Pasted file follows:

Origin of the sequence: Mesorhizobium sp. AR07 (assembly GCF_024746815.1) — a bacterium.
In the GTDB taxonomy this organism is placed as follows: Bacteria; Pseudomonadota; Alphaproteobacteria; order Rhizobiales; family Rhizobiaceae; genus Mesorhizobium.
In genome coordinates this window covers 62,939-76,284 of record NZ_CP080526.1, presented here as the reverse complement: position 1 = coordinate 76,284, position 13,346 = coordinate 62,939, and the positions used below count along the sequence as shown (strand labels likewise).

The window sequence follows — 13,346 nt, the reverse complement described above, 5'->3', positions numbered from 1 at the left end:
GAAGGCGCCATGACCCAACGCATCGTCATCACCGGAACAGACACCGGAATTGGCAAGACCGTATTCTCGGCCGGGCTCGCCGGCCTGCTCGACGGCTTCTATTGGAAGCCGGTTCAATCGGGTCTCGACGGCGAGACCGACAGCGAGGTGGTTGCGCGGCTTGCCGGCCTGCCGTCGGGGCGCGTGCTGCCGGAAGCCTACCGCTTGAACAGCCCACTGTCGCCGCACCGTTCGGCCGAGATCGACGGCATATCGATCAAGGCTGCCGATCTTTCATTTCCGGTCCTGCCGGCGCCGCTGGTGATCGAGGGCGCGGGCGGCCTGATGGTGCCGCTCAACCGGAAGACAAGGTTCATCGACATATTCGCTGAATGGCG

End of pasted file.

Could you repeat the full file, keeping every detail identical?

Origin of the sequence: Mesorhizobium sp. AR07 (assembly GCF_024746815.1) — a bacterium.
In the GTDB taxonomy this organism is placed as follows: Bacteria; Pseudomonadota; Alphaproteobacteria; order Rhizobiales; family Rhizobiaceae; genus Mesorhizobium.
In genome coordinates this window covers 62,939-76,284 of record NZ_CP080526.1, presented here as the reverse complement: position 1 = coordinate 76,284, position 13,346 = coordinate 62,939, and the positions used below count along the sequence as shown (strand labels likewise).

The window sequence follows — 13,346 nt, the reverse complement described above, 5'->3', positions numbered from 1 at the left end:
GAAGGCGCCATGACCCAACGCATCGTCATCACCGGAACAGACACCGGAATTGGCAAGACCGTATTCTCGGCCGGGCTCGCCGGCCTGCTCGACGGCTTCTATTGGAAGCCGGTTCAATCGGGTCTCGACGGCGAGACCGACAGCGAGGTGGTTGCGCGGCTTGCCGGCCTGCCGTCGGGGCGCGTGCTGCCGGAAGCCTACCGCTTGAACAGCCCACTGTCGCCGCACCGTTCGGCCGAGATCGACGGCATATCGATCAAGGCTGCCGATCTTTCATTTCCGGTCCTGCCGGCGCCGCTGGTGATCGAGGGCGCGGGCGGCCTGATGGTGCCGCTCAACCGGAAGACAAGGTTCATCGACATATTCGCTGAATGGCG